Your best friend for legal advice

Elderly Client Advice

You may be planning for your future, or perhaps you are feeling you need some help now in managing your affairs. You may have an elderly relative who you are worried about and would welcome some advice about what to do for the best.

We are used to dealing with

  • Lasting Powers of Attorney
  • Living Wills/Advance Directives
  • Court of Protection work and Deputyships

We can arrange to see you or your relative at home if you or they cannot get into the office. We understand how to deal with someone who may be a little confused or nervous, and we are experienced at putting people at their ease in what can be a worrying situation for them.

All of our specialist lawyers within the department are fully accredited members of Solicitors for the Elderly

Contact Simon Stevenson (Full Accredited Member of Solicitors for the Elderly) at​ and he will discuss with you what you need and advise which of his specialist team of Plymouth lawyers will be best to deal with your matter.

Jill Hill is a member of the Society of Trust and Estate Practitioners and of Solicitors for the Elderly.

Frequently asked questions about Elderly Client Advice

Select a question from the list below and click on it to reveal the answer:

QI made an Enduring Power of Attorney some years ago. I keep seeing references to Lasting Powers of Attorney – do I have to make one of those?

A. No, your Enduring Power of Attorney will be sufficient but it is limited to dealing with property and financial decisions only. In October 2007 the law changed so that any Enduring Powers of Attorney made up until then are still valid. However from the 1st October 2007 it has only been possible to make a lasting power of Attorney. It is now possible to make a Lasting Powers of Attorney both in relation to Property and financial decisions and Health and Welfare decisions and therefore if you have an Enduring Power of Attorney only, it would be advisable to also make a Lasting Power of Attorney Health and Welfare to cover Health and Welfare decisions as well.

QMy mother has Alzheimer’s and she has not made a Lasting Power of Attorney. She does not have sufficient understanding to pay her bills or use her savings accounts. What can I do?

A. You will need to apply to the Court of Protection to be made Deputy of her affairs. That will enable you to pay her bills and manage her money and investments.

QMy husband has been diagnosed with dementia. We were just about to sell our jointly owned home and move to somewhere smaller. Can I do this on my own now?

A. No, because you owned the house jointly. Unless he has already made an Enduring Power of Attorney or a Lasting Power of Attorney you will have to apply to the Court of Protection to appoint another person to sell the house with you on his behalf.

QMy mother has made a Lasting Power of Attorney in my favour. Can I just run her affairs on my own now?

A. Firstly, the Lasting Power of Attorney can only be used once it has been registered with the Court of Protection. This is a routine procedure that takes about 8 weeks. Once the Lasting Power of Attorney has been registered, you can do things on your mother’s behalf but under the Mental Capacity Act 2005 you have a duty to consult with her, and if there are any decisions she is able to make herself you must allow her to make those decisions. You should only make decisions for her that she cannot make herself. If she makes what you think is a bad decision, that does not mean you can overrule her – so long as she is mentally capable of making that decision she is allowed to make a decision which you might think is a wrong one.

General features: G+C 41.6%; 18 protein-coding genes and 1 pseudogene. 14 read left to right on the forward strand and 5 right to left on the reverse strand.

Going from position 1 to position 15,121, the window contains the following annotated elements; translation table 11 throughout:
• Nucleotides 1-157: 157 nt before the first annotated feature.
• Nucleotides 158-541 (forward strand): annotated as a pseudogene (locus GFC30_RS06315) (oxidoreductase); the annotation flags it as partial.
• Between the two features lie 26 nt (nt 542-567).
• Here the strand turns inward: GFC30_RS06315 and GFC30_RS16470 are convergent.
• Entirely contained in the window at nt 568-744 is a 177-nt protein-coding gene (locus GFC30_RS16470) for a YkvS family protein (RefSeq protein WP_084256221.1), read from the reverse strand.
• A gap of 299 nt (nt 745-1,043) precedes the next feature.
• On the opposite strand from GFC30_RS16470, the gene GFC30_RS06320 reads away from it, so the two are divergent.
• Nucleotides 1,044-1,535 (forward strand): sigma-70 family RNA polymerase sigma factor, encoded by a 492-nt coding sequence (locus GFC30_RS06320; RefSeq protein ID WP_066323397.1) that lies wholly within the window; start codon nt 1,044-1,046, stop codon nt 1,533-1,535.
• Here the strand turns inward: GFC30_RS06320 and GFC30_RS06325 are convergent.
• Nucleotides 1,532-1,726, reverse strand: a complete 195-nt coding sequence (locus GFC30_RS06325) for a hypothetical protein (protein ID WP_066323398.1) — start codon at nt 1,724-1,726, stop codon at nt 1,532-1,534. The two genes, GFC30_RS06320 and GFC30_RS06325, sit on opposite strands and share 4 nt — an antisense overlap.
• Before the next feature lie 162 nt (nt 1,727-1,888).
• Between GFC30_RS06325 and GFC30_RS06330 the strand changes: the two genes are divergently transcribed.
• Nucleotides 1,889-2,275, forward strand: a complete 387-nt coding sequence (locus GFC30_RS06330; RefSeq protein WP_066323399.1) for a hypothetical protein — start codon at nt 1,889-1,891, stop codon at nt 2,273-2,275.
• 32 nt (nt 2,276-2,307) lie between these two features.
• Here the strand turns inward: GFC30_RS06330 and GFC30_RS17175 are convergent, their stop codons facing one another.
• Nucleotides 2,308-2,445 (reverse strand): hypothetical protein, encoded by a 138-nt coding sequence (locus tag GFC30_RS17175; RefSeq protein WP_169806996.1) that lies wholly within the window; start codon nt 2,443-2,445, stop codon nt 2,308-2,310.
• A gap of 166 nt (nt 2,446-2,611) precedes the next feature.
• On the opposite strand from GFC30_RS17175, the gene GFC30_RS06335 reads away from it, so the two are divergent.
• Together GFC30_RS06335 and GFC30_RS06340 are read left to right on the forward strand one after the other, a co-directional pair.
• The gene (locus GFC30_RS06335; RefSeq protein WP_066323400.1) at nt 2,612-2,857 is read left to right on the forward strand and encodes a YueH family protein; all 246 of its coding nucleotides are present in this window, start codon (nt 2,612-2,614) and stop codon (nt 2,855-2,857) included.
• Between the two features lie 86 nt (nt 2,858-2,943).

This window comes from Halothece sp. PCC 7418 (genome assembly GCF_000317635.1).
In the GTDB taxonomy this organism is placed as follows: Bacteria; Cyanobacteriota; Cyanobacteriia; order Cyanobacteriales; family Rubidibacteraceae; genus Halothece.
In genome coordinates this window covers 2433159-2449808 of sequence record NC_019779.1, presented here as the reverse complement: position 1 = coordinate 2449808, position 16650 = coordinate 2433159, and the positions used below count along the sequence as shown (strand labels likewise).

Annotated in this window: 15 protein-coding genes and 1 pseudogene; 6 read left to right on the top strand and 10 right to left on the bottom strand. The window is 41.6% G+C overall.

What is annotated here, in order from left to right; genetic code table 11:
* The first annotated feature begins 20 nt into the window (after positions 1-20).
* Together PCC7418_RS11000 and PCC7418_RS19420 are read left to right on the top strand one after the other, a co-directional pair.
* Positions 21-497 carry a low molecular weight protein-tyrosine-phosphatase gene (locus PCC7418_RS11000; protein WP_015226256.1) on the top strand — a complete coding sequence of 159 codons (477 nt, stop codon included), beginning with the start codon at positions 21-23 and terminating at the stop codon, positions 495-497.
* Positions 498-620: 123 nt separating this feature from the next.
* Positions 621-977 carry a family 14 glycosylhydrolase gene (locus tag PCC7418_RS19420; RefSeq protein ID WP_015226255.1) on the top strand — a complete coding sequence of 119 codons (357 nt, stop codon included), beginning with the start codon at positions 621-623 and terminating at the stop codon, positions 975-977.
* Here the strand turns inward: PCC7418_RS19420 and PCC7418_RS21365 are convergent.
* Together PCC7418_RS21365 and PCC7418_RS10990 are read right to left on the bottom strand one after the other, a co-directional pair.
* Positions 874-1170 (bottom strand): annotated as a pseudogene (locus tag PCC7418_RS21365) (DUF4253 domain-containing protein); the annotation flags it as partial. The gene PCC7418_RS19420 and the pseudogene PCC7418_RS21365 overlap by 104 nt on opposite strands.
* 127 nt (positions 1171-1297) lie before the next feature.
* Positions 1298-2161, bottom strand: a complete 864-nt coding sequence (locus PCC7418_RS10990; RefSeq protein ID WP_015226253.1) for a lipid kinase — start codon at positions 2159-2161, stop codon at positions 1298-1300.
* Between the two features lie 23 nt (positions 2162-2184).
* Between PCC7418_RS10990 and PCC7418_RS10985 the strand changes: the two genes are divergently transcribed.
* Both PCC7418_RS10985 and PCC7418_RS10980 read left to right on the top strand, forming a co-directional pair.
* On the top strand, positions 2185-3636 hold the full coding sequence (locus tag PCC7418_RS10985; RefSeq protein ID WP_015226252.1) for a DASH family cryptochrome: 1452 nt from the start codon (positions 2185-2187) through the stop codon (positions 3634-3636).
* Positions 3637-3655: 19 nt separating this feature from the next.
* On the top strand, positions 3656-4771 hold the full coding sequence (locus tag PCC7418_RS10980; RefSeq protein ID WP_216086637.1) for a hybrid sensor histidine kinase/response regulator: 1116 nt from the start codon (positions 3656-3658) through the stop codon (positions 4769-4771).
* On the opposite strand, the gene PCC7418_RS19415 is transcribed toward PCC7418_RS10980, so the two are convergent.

QWill the Government take my home if I go into care to pay my fees?

A. The Government will not take your home. You may have to sell it yourself. Although very many people do sell their homes when they go into care this is not automatically necessary. It depends on all your circumstances as to whether this is the right thing for you to do.

QI live at home with my wife but she is about to go into a care home. What will happen to the house?

A. It makes no difference whether you own a house jointly or whether she owns the whole of it. Because you are living in it the Local Authority will not take it into account when they are considering how much your wife can afford to pay towards her care home fees. The house will be ignored until you no longer occupy it as your home.

QShould I give my house to my children?

A. Sometimes people do give their house to their children in order to avoid paying care home fees. However, the risk of giving the house to your children might be greater than the risk of having to pay care home fees – for example one of your children might die or divorce or go bankrupt, and then their share of your house might end up in different ownership. In any case, there are a number of laws designed to prevent you giving your house away if the intention is to get help with your fees.

QIs it right that if I give my house to my children and I survive for 7 years then it will all be ok?

A. No – that 7 year rule relates to inheritance tax. In any case, if you give your house away to your children but continue to live in it, that is not an effective gift for inheritance tax however many years you live for.

QI made my Will 30 years ago. Should I do anything about it now?

A. Yes – you should review your Will roughly every five years. It may not necessarily need changing but you should consider whether it says what you want, and it would be a good idea to get some legal advice about whether in your current circumstances it is still the right Will for you.

  • Solicitors for the Elderly
  • STEP